The other change is that small investors are fully aware of the pain of debt. A couple of years ago, someone with $50,000 in “savings” and $20,000 in credit card debt would put 80% of the 50k into stocks. Why was their “investible” savings ever considered 50k and not 30k? Who knows, but investors are much more aware of their debt obligations and are either paying that down or keeping much more cash on hand than in the past so they can weather any storm. Again, this makes perfect sense to me and is how it should have been all along. I don’t see people ignoring debt obligations any time soon, so what people consider “investible” assets has decreased.
I think it is taking time for this allocation process to play out. There will be swings in both directions, but there has been a long term shift in what investors consider assets that can be invested, and how those assets will be invested. Retail investors may pile back into stocks, but they will likely want to see real signs of sustainable growth and not feel like they are being pushed into some artificially manipulated game they can’t understand or can’t win at.
Finally there is all this cash on corporation’s balance sheets. Balance sheet repair and record amounts of cash on corporate balance sheets are a constant refrain. My concern with this argument is that the cash is not evenly distributed. A large portion of the cash is sitting on the balance sheets of large cap tech companies. Figuring out how they will use it is important, but at the same time, pretending the cash is available across all industries is wrong. It is also worth noting that companies like MSFT have been issuing bonds steadily since 2008 and even Google decided to borrow money. Net cash isn’t as strong a story as cash, and the fact that the cash is relatively concentrated in a few companies, and in many cases offshore, makes the potential for this money to help the broad market less likely than may already be built in.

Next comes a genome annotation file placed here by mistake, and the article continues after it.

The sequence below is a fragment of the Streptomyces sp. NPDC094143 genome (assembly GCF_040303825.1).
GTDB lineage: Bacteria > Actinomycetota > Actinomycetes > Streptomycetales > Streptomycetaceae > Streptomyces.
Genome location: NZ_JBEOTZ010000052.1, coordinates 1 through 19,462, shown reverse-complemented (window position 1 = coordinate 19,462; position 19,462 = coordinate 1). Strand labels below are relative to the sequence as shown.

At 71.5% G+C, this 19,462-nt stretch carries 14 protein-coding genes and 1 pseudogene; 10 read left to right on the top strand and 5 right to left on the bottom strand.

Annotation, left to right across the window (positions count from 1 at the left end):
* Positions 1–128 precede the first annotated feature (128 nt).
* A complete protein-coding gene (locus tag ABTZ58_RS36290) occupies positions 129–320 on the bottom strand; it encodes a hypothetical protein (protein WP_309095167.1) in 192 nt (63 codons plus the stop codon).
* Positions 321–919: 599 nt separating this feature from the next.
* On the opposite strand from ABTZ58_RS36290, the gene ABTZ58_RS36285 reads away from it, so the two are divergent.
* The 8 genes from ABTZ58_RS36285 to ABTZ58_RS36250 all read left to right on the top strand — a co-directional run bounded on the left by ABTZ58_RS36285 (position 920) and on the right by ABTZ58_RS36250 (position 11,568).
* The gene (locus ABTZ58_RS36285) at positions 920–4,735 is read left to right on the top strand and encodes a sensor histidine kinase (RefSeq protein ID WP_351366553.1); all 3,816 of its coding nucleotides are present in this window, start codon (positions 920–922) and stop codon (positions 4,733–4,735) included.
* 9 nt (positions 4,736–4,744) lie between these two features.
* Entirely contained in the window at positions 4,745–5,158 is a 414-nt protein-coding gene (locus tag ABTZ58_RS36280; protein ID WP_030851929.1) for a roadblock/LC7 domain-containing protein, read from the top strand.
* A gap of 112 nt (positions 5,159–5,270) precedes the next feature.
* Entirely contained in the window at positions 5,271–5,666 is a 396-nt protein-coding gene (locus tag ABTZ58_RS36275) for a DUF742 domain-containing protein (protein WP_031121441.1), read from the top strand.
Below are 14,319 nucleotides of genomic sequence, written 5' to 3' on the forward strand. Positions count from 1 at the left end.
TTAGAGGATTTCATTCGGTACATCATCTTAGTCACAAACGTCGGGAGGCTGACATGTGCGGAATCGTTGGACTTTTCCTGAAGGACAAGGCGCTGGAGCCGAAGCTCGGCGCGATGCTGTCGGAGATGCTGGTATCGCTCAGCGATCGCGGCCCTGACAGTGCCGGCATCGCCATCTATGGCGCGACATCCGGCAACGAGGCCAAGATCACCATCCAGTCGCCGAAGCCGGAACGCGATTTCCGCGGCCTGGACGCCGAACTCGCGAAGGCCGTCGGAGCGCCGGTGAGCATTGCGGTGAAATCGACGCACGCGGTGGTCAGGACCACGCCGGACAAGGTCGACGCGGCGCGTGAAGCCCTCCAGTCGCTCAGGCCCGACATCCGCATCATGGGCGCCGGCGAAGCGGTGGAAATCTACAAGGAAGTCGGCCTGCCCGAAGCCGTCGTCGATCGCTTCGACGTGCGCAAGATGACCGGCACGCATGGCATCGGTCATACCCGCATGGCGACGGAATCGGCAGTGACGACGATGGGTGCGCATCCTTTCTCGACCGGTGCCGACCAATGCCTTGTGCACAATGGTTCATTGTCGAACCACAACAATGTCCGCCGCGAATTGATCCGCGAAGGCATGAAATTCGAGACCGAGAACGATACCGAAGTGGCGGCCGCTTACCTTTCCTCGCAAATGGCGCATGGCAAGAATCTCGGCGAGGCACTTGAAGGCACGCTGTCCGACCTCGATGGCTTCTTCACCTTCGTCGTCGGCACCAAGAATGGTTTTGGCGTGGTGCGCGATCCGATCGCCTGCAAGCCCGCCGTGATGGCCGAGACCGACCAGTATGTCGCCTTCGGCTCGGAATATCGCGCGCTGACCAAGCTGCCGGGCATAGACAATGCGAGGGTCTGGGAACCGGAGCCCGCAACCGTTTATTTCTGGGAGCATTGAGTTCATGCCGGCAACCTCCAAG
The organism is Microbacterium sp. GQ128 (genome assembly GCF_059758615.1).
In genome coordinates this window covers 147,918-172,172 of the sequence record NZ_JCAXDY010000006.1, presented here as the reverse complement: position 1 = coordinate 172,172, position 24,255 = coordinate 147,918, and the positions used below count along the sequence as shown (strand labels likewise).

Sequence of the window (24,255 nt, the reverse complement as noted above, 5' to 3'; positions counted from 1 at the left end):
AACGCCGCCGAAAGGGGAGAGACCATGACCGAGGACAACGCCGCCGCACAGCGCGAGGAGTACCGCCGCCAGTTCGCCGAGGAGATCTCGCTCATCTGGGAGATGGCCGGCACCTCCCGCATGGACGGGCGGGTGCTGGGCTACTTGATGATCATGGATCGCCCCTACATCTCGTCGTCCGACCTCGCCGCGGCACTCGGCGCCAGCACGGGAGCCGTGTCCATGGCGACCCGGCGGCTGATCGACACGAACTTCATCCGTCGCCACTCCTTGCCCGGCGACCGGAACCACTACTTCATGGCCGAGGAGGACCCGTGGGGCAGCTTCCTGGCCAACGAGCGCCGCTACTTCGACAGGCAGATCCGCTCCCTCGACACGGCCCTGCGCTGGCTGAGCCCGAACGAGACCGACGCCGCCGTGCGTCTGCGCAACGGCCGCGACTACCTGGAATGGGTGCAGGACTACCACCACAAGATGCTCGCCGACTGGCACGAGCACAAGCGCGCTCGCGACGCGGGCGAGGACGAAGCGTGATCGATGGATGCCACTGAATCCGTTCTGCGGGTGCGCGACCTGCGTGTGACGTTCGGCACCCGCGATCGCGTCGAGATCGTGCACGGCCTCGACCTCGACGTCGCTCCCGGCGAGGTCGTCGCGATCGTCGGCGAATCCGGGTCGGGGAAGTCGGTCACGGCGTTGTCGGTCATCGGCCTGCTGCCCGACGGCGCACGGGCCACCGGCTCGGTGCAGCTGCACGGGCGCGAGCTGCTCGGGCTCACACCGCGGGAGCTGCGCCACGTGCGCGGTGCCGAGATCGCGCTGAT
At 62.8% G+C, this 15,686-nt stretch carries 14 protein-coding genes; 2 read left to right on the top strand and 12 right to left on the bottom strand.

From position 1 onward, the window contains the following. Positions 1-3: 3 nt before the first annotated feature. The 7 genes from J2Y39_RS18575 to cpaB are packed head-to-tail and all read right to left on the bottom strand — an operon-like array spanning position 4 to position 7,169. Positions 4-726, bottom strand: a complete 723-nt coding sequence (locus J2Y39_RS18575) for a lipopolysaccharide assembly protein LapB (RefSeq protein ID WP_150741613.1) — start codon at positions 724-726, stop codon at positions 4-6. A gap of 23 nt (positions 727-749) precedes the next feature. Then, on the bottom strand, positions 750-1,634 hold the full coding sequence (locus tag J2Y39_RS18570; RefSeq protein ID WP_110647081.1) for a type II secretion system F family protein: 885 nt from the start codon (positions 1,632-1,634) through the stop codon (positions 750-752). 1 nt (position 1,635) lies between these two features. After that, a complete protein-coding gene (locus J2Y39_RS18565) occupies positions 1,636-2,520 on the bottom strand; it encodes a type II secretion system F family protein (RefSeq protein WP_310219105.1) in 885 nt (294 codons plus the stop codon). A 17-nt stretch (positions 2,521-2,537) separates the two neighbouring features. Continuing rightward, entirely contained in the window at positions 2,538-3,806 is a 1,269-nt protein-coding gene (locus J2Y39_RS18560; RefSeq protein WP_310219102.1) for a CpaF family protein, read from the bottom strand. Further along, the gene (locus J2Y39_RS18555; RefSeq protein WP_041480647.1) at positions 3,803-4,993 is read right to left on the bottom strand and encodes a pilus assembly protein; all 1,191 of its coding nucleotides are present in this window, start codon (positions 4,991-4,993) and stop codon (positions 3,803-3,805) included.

The other consensus trade had been that the US would decouple from Europe. Back on December 15th we first wrote that everyone seemed to be bullish the US and bearish Europe and wondered if it wasn’t time to Go Long Europe, Short US? <http://www.tfmarketadvisors.com/2011/12/15/go-long-europe-short-us/>
Since then the trade has been up and down but is currently up by 2.5% to 3% depending on whether you took currency risk. Not a great performer, but on the other hand given how convinced everyone seemed that the US would outperform it is worth paying attention to, especially as everyone now seems to be getting long.
Will the real bear please stand up? If you look around your trading floor and ask anyone who isn’t at least 50% long to stand up I think you will see a lot of people remain seated, wondering why more people aren’t standing up. The conversations are far more bearish than the positioning.